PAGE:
Edit: I did these things to help me with open mic stand-up comedy. If you have any interest in telling jokes, you should give this a try as well. Or maybe a poetry/storytelling night in your area. I don't think the nervousness ever completely goes away but the more you do it the more comfortable you become. Nothing beats "hands-on" learning when it comes to public speaking!
I would really recommend that you take this course: https://www.coursera.org/course/stats1
It is free of cost. Perhaps then you would understand how to choose a sample when it comes to statistics.
The death rate of 7.35/1,000 is for the entire population. You have brilliantly extrapolated it to the group of people involved in the Vyapam Scam and are then expecting the same rate to hold true. That's not how any of this works.
I can see your desperation to defend BJP, but come up with a scientifically sound and logical explanation.
Well written: pulls together a couple different well known ideas in statistics and psychology and examples.
Will we stop interviewing people? Of course not, as the author undoubtedly knows, people think they will make the right decision and will refuse to give up control. Aside from regression towards the mean, in general, we almost always overestimate our ability to regress and compare / rank complex models.
As I am sure he will allude to in his next post, using models is a great way to improve the decisions we make. By explicitly stating the factors that matter to us, we will be much better at making a decision as we won't be jumbling around a bunch of random unorganized information in our mind. The example in the post was a little extreme, though.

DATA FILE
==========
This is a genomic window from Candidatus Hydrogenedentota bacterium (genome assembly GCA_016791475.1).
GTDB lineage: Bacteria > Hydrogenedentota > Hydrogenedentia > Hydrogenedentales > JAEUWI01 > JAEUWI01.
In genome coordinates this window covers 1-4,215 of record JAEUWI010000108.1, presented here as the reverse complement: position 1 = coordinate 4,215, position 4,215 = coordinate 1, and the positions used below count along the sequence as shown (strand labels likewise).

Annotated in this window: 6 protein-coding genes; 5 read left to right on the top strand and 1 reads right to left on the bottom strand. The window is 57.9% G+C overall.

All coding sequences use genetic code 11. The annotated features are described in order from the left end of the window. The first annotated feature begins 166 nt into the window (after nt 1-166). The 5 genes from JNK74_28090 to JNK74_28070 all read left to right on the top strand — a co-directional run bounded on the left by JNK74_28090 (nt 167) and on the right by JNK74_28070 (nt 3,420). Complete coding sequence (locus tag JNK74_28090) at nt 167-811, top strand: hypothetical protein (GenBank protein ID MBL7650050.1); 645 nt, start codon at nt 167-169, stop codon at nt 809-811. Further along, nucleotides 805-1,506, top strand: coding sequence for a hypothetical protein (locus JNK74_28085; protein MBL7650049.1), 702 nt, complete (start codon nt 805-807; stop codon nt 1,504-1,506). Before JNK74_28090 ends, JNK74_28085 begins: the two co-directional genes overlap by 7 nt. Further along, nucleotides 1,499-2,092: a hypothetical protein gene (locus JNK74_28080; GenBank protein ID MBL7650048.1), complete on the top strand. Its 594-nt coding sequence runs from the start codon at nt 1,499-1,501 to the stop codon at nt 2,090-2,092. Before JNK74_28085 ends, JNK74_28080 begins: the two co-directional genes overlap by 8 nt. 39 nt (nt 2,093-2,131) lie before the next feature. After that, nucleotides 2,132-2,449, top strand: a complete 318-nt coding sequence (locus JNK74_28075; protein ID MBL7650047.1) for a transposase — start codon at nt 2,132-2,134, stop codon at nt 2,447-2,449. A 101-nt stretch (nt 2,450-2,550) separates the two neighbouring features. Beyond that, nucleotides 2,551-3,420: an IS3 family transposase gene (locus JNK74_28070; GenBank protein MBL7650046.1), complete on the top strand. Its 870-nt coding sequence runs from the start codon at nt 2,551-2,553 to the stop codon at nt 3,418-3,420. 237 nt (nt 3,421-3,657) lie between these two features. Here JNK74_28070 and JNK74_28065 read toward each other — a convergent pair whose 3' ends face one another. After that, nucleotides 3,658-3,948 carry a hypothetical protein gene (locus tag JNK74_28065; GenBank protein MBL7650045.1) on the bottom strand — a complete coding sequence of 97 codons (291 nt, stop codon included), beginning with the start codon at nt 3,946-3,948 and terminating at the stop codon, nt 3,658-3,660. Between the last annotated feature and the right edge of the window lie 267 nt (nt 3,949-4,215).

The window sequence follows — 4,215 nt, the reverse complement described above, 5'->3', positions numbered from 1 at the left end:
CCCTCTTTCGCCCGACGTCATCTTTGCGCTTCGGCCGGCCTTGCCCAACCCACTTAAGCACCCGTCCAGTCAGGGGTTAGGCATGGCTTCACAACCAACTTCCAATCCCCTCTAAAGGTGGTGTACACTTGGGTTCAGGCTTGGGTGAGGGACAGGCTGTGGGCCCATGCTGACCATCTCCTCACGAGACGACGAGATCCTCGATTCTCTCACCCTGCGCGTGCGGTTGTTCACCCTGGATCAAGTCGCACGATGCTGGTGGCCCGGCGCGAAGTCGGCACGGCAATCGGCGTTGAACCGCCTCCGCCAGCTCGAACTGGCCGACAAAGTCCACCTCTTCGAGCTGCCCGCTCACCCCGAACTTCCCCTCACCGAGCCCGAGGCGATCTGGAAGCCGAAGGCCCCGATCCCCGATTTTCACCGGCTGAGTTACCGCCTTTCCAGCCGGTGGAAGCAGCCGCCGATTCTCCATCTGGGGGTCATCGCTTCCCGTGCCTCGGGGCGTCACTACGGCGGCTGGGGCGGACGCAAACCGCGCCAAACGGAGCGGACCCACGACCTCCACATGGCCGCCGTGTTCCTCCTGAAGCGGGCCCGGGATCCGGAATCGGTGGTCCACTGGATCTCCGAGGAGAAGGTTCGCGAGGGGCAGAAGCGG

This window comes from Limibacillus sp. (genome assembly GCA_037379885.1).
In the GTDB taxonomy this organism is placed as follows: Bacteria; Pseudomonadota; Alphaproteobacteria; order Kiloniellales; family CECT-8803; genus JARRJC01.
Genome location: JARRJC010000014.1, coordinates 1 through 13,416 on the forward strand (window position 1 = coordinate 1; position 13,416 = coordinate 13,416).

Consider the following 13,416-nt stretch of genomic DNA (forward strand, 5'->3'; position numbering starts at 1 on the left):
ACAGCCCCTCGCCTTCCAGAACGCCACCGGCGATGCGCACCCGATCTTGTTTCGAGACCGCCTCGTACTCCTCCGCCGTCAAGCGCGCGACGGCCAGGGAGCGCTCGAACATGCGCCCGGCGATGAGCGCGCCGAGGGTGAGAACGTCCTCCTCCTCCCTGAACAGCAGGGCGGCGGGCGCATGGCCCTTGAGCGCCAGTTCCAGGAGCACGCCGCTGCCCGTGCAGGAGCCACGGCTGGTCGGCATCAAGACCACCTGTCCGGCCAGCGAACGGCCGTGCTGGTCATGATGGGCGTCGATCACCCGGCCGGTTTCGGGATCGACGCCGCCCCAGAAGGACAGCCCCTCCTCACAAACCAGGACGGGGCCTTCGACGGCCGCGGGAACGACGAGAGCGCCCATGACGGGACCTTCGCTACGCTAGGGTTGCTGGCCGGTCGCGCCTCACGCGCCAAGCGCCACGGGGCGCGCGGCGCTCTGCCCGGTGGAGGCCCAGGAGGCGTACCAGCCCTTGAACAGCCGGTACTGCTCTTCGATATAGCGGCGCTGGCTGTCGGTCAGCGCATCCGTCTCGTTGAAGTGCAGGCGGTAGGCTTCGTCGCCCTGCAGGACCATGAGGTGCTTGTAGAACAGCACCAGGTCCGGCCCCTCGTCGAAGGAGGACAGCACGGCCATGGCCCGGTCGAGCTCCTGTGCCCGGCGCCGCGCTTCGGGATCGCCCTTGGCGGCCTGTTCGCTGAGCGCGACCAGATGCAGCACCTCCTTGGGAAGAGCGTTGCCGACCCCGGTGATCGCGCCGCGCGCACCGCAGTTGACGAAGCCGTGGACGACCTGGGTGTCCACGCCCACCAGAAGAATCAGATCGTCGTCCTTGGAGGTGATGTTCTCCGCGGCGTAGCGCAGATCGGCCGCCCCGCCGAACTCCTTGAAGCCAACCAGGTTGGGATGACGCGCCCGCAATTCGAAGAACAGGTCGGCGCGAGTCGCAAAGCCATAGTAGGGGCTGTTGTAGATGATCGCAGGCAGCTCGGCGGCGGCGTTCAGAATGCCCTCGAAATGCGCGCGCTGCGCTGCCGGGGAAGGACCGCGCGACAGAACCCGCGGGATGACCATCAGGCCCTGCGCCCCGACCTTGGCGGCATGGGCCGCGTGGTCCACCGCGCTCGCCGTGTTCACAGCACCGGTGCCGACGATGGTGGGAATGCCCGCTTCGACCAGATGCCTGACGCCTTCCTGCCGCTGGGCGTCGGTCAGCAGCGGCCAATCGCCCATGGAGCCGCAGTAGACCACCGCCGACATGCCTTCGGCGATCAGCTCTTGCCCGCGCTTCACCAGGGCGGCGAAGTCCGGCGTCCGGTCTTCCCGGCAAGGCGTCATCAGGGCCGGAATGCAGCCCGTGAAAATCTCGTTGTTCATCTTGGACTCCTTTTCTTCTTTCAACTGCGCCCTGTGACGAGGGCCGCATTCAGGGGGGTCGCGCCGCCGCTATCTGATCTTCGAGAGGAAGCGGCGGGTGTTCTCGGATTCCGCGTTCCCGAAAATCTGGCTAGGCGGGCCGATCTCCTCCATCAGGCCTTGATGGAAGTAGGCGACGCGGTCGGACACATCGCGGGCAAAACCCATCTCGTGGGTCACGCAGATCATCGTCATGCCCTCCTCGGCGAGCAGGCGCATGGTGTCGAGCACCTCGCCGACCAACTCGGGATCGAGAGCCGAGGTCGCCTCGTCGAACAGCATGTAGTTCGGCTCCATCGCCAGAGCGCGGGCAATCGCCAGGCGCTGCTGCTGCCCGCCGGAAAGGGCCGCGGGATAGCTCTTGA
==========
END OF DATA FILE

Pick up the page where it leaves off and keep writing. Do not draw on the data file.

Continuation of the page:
However, should we stop interviewing people? No. When using a model as I described, including subjective information (shyness, assertiveness, tidiness, timeliness, etc.) is perfectly fine. By explicitly stating it and giving it a weighting, it will simplify your thought significantly. By not interviewing people, you lose the ability to ascertain one of the most important parts: how well you enjoy working with them (and potentially how well everyone else does and how well they work with the team).
Of course, one could potentially just put that as the most important thing in the model, but generally that never happens. Our gut feeling is mostly defined by the subjective observations, but when we are forced to rank them, usually we get more level headed.
> She'll soon be 5 and still doesn't speak
I know a kid who had delayed speech, to about 5. He's a chess champion that travels around the country beating other kids at chess now and he's just starting third or fourth grade.
Doctors will say no, but I say yes, get your kid on the cheapest PC you can get, teach them to text you, teach them to type, teach them to read, everyday before breakfast.